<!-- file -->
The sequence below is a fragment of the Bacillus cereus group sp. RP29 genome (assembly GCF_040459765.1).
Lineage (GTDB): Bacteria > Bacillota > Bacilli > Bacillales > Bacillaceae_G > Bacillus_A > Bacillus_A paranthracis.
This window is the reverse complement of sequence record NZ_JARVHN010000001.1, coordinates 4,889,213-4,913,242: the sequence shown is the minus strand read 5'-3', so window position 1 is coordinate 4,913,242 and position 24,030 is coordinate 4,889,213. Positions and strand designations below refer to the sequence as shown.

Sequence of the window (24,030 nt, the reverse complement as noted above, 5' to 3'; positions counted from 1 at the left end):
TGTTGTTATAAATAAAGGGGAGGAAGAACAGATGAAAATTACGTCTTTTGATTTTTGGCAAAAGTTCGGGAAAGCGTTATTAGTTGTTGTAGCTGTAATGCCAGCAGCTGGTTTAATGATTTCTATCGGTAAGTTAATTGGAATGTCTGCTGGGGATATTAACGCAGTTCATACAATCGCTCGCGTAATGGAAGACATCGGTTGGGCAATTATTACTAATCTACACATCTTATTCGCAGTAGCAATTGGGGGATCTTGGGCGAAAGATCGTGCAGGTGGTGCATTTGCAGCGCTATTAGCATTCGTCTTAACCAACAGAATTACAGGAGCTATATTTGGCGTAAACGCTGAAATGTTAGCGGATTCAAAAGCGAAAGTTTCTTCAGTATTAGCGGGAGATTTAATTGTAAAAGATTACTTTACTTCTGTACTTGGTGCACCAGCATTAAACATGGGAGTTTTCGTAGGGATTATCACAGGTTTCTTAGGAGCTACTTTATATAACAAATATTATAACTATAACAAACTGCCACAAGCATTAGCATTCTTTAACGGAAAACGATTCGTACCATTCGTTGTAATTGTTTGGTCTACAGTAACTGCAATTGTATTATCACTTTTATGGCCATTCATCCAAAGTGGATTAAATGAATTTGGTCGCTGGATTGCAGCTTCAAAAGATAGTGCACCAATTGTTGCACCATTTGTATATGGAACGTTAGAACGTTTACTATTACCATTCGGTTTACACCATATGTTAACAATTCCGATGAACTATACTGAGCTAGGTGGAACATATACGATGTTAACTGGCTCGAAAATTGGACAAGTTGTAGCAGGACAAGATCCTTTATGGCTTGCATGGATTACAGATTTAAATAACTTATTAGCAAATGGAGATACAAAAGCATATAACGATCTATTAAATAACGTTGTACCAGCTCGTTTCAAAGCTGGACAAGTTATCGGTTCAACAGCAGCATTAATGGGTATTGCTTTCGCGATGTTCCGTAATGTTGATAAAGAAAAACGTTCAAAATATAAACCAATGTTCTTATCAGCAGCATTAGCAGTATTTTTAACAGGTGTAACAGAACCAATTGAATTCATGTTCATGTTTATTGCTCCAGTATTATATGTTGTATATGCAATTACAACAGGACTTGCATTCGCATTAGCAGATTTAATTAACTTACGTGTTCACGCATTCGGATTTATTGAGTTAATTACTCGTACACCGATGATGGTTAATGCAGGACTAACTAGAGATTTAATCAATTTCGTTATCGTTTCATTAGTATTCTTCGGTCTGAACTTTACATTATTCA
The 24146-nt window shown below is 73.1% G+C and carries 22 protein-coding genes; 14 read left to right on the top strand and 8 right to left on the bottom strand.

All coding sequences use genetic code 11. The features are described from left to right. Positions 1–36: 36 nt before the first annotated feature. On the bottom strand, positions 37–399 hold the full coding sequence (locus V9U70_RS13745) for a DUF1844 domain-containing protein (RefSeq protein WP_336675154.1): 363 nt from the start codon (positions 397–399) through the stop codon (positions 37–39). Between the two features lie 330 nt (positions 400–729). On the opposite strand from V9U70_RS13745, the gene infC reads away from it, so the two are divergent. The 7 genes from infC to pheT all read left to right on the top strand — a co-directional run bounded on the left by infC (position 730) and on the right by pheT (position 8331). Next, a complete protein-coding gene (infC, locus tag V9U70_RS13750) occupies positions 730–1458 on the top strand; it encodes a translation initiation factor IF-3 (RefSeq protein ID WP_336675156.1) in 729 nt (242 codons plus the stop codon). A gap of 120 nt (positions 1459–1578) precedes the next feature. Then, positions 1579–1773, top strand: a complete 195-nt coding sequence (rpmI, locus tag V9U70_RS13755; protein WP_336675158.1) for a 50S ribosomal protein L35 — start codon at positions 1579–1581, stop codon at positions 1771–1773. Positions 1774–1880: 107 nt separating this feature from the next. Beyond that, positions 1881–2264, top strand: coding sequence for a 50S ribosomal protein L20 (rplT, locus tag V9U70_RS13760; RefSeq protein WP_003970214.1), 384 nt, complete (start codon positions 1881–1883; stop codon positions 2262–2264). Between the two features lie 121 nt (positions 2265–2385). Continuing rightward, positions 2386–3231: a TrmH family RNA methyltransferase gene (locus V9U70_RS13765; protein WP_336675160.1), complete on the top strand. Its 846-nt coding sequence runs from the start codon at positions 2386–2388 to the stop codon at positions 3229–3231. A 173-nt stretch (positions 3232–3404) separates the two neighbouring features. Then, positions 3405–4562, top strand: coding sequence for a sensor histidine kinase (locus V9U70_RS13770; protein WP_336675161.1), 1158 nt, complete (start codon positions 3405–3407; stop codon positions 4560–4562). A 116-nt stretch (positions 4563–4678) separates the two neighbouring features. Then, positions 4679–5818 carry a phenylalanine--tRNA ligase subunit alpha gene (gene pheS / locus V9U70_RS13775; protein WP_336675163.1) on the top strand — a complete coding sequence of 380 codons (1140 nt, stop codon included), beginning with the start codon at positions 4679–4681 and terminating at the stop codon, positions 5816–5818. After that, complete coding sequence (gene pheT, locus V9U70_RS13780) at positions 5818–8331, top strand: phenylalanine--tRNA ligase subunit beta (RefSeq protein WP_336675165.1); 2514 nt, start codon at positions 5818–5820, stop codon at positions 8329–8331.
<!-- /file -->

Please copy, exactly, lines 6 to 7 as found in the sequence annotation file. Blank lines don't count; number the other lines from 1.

The 24146-nt window shown below is 73.1% G+C and carries 22 protein-coding genes; 14 read left to right on the top strand and 8 right to left on the bottom strand.

All coding sequences use genetic code 11. The features are described from left to right. Positions 1–36: 36 nt before the first annotated feature. On the bottom strand, positions 37–399 hold the full coding sequence (locus V9U70_RS13745) for a DUF1844 domain-containing protein (RefSeq protein WP_336675154.1): 363 nt from the start codon (positions 397–399) through the stop codon (positions 37–39). Between the two features lie 330 nt (positions 400–729). On the opposite strand from V9U70_RS13745, the gene infC reads away from it, so the two are divergent. The 7 genes from infC to pheT all read left to right on the top strand — a co-directional run bounded on the left by infC (position 730) and on the right by pheT (position 8331). Next, a complete protein-coding gene (infC, locus tag V9U70_RS13750) occupies positions 730–1458 on the top strand; it encodes a translation initiation factor IF-3 (RefSeq protein ID WP_336675156.1) in 729 nt (242 codons plus the stop codon). A gap of 120 nt (positions 1459–1578) precedes the next feature. Then, positions 1579–1773, top strand: a complete 195-nt coding sequence (rpmI, locus tag V9U70_RS13755; protein WP_336675158.1) for a 50S ribosomal protein L35 — start codon at positions 1579–1581, stop codon at positions 1771–1773. Positions 1774–1880: 107 nt separating this feature from the next. Beyond that, positions 1881–2264, top strand: coding sequence for a 50S ribosomal protein L20 (rplT, locus tag V9U70_RS13760; RefSeq protein WP_003970214.1), 384 nt, complete (start codon positions 1881–1883; stop codon positions 2262–2264). Between the two features lie 121 nt (positions 2265–2385). Continuing rightward, positions 2386–3231: a TrmH family RNA methyltransferase gene (locus V9U70_RS13765; protein WP_336675160.1), complete on the top strand. Its 846-nt coding sequence runs from the start codon at positions 2386–2388 to the stop codon at positions 3229–3231. A 173-nt stretch (positions 3232–3404) separates the two neighbouring features. Then, positions 3405–4562, top strand: coding sequence for a sensor histidine kinase (locus V9U70_RS13770; protein WP_336675161.1), 1158 nt, complete (start codon positions 3405–3407; stop codon positions 4560–4562). A 116-nt stretch (positions 4563–4678) separates the two neighbouring features. Then, positions 4679–5818 carry a phenylalanine--tRNA ligase subunit alpha gene (gene pheS / locus V9U70_RS13775; protein WP_336675163.1) on the top strand — a complete coding sequence of 380 codons (1140 nt, stop codon included), beginning with the start codon at positions 4679–4681 and terminating at the stop codon, positions 5816–5818. After that, complete coding sequence (gene pheT, locus V9U70_RS13780) at positions 5818–8331, top strand: phenylalanine--tRNA ligase subunit beta (RefSeq protein WP_336675165.1); 2514 nt, start codon at positions 5818–5820, stop codon at positions 8329–8331.